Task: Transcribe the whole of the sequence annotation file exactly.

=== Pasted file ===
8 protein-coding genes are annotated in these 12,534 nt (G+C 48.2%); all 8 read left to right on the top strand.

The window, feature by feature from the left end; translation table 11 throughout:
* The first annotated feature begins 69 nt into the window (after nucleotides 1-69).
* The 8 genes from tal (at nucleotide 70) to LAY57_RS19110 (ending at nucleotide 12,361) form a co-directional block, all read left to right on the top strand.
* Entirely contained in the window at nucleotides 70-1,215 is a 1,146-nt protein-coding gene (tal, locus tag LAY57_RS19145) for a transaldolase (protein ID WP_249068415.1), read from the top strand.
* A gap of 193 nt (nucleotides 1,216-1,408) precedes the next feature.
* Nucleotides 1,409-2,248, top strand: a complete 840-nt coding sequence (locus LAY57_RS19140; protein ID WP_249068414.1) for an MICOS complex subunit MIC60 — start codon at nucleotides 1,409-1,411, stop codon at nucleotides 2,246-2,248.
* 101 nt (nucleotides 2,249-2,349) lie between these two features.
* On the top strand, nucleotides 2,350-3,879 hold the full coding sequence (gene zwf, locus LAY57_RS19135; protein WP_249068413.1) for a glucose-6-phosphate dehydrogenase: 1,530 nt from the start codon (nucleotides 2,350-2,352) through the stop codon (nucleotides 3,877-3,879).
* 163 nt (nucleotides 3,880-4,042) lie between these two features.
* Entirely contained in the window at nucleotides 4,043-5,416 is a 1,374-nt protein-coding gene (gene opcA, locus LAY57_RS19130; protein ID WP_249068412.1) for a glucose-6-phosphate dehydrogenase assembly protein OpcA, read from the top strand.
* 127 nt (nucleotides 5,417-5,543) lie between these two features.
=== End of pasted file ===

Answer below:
8 protein-coding genes are annotated in these 12,534 nt (G+C 48.2%); all 8 read left to right on the top strand.

The window, feature by feature from the left end; translation table 11 throughout:
* The first annotated feature begins 69 nt into the window (after nucleotides 1-69).
* The 8 genes from tal (at nucleotide 70) to LAY57_RS19110 (ending at nucleotide 12,361) form a co-directional block, all read left to right on the top strand.
* Entirely contained in the window at nucleotides 70-1,215 is a 1,146-nt protein-coding gene (tal, locus tag LAY57_RS19145) for a transaldolase (protein ID WP_249068415.1), read from the top strand.
* A gap of 193 nt (nucleotides 1,216-1,408) precedes the next feature.
* Nucleotides 1,409-2,248, top strand: a complete 840-nt coding sequence (locus LAY57_RS19140; protein ID WP_249068414.1) for an MICOS complex subunit MIC60 — start codon at nucleotides 1,409-1,411, stop codon at nucleotides 2,246-2,248.
* 101 nt (nucleotides 2,249-2,349) lie between these two features.
* On the top strand, nucleotides 2,350-3,879 hold the full coding sequence (gene zwf, locus LAY57_RS19135; protein WP_249068413.1) for a glucose-6-phosphate dehydrogenase: 1,530 nt from the start codon (nucleotides 2,350-2,352) through the stop codon (nucleotides 3,877-3,879).
* 163 nt (nucleotides 3,880-4,042) lie between these two features.
* Entirely contained in the window at nucleotides 4,043-5,416 is a 1,374-nt protein-coding gene (gene opcA, locus LAY57_RS19130; protein ID WP_249068412.1) for a glucose-6-phosphate dehydrogenase assembly protein OpcA, read from the top strand.
* 127 nt (nucleotides 5,417-5,543) lie between these two features.